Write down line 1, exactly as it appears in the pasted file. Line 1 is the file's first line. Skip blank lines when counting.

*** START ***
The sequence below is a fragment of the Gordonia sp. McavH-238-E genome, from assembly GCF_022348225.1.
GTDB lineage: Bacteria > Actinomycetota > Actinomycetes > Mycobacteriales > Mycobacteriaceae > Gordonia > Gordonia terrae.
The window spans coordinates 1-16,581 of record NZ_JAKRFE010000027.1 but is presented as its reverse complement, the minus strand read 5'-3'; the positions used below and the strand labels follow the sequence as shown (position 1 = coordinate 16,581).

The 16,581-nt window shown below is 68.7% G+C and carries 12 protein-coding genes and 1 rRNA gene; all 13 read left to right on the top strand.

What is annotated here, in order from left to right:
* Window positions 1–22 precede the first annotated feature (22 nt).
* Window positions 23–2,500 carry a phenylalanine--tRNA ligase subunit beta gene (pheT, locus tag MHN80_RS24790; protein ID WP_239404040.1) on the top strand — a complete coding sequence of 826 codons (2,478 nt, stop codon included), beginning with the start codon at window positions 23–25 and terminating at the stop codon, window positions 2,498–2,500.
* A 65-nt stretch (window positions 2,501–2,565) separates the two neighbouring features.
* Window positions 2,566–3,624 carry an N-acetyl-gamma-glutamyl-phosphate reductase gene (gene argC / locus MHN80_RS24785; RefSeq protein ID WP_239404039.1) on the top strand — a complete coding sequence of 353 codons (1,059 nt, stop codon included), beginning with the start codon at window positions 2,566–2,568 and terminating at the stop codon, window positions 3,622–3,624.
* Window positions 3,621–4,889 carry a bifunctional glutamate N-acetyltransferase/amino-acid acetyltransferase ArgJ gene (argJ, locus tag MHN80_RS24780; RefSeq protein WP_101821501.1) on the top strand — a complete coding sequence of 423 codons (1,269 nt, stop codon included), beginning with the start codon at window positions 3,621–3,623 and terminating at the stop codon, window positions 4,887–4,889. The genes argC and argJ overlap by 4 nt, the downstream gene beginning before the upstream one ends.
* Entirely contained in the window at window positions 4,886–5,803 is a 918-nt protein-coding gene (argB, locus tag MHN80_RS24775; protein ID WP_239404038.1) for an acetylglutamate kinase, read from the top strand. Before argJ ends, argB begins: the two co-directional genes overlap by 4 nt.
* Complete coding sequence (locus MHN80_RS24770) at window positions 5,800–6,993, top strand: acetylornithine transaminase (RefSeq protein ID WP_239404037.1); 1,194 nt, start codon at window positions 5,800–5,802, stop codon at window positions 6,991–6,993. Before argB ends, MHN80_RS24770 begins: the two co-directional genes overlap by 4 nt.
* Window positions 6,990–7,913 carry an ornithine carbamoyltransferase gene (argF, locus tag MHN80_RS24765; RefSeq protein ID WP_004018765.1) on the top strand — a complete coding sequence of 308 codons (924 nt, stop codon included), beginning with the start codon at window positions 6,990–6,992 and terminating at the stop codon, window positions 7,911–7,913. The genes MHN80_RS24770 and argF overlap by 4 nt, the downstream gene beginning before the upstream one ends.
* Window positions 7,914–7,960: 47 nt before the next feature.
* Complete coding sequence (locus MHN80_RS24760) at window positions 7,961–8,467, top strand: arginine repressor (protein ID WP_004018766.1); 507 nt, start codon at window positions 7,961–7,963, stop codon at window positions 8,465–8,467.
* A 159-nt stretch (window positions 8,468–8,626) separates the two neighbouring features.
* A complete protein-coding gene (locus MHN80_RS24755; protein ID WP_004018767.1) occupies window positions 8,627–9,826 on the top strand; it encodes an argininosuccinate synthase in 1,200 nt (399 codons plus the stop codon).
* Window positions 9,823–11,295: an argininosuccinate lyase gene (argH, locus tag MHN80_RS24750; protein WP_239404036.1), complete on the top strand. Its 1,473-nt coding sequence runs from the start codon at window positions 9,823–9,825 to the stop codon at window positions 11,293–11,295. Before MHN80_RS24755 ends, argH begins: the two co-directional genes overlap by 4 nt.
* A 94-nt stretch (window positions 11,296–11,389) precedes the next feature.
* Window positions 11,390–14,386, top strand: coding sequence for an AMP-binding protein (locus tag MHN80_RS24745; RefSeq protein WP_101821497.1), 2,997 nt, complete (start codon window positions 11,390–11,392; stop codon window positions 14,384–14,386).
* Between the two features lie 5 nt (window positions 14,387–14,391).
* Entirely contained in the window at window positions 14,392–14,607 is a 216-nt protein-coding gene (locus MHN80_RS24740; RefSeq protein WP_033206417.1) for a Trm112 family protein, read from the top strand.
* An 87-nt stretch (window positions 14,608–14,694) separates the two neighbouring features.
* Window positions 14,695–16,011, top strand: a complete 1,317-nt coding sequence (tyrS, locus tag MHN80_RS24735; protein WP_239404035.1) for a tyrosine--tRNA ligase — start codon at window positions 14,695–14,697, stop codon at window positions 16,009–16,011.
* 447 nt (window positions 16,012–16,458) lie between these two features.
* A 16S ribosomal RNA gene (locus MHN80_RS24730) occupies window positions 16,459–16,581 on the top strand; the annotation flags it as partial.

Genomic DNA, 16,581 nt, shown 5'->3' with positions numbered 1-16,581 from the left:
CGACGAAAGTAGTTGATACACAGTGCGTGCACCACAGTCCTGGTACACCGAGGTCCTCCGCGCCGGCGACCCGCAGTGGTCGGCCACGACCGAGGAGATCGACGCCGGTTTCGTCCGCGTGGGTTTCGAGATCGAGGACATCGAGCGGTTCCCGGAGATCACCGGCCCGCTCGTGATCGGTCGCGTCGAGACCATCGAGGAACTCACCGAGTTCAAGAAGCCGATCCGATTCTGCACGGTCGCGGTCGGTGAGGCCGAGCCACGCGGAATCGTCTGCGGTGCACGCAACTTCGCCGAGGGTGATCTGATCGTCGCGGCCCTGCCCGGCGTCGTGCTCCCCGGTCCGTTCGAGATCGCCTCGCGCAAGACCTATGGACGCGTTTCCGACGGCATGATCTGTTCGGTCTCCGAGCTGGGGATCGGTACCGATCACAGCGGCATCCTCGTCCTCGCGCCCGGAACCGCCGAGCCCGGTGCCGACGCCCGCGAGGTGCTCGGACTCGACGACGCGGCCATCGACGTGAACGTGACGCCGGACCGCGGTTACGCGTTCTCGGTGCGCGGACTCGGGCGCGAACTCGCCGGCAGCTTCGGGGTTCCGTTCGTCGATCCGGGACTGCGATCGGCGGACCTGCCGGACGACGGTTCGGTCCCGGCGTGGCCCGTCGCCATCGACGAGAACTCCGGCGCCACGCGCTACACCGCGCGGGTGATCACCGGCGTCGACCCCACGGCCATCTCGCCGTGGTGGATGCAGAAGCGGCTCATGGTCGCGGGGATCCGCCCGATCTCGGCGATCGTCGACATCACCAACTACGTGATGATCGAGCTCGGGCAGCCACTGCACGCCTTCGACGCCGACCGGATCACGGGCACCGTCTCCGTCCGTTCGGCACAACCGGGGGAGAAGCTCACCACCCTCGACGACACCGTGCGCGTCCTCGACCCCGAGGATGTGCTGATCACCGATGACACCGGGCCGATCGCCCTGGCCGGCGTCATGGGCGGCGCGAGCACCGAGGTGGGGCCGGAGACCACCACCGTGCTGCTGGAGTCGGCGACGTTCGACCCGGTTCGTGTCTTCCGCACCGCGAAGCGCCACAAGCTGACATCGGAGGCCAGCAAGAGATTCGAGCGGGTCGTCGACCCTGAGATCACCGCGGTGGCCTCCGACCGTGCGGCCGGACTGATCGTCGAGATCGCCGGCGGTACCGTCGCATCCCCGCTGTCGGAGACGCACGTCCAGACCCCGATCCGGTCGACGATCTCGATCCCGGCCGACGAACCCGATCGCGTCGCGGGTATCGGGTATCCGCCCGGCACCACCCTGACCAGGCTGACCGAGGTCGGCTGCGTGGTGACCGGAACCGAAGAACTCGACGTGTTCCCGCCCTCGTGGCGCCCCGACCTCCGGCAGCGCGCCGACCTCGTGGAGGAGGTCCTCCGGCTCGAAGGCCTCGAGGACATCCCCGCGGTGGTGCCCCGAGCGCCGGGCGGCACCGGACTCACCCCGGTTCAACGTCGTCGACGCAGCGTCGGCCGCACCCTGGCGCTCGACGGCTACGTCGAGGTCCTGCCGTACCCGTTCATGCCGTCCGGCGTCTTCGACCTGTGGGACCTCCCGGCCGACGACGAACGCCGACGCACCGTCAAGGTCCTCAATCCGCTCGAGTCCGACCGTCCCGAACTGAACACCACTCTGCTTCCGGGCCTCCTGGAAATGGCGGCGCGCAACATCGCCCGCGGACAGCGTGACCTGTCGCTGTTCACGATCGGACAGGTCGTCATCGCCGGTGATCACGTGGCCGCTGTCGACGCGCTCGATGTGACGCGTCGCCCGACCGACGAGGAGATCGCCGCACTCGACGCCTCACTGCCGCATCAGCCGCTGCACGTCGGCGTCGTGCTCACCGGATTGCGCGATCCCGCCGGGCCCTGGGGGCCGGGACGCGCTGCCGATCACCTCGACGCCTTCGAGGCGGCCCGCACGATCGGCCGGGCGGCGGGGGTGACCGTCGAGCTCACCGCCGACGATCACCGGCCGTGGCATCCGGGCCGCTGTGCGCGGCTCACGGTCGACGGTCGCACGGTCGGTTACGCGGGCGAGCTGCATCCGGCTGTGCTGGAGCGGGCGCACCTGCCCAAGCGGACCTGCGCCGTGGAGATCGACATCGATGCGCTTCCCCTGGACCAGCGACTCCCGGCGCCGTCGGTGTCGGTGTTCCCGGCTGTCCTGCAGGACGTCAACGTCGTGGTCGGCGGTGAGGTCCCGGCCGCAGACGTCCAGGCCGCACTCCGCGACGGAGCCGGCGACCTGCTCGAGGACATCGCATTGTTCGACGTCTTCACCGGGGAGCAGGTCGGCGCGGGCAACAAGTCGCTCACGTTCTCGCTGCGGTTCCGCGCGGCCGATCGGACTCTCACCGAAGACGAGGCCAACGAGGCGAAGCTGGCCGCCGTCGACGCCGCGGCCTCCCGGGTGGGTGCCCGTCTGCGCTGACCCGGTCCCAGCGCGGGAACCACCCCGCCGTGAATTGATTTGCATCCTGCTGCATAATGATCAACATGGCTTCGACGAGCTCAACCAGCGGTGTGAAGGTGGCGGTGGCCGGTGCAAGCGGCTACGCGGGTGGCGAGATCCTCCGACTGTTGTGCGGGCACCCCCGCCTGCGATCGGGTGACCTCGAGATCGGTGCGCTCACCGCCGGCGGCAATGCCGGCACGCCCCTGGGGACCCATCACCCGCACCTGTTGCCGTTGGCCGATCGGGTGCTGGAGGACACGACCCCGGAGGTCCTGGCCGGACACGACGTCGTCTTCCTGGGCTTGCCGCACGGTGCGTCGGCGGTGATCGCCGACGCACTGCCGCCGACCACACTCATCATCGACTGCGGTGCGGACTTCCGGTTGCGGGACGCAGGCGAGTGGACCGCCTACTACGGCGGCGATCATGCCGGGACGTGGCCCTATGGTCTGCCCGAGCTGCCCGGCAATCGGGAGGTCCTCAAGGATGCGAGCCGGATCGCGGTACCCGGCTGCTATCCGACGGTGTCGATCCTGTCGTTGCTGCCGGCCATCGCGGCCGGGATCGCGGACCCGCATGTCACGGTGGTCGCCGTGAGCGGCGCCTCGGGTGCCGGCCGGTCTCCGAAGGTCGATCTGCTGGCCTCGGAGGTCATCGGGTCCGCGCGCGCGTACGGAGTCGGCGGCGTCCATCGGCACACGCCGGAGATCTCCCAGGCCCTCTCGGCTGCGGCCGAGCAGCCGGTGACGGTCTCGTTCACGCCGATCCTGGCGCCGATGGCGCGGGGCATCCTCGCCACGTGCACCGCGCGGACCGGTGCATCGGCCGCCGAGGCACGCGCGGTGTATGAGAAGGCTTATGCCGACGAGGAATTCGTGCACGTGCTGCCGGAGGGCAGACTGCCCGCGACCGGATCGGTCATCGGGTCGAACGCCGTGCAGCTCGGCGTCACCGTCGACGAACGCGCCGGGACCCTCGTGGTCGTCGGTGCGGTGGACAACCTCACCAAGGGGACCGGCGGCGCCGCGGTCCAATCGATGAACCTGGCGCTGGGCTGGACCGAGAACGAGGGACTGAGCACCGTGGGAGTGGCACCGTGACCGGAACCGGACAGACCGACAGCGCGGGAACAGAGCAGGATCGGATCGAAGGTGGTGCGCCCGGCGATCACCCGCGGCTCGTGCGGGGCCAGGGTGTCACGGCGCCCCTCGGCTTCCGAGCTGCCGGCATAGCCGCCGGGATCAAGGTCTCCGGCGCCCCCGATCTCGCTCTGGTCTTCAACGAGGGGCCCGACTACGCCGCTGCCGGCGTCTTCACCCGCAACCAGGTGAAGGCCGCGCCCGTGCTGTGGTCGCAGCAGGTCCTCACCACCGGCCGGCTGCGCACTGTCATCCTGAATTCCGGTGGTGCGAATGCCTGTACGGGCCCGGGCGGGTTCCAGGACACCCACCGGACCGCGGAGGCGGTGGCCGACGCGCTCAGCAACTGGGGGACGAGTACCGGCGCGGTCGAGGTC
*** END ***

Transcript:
The sequence below is a fragment of the Gordonia sp. McavH-238-E genome, from assembly GCF_022348225.1.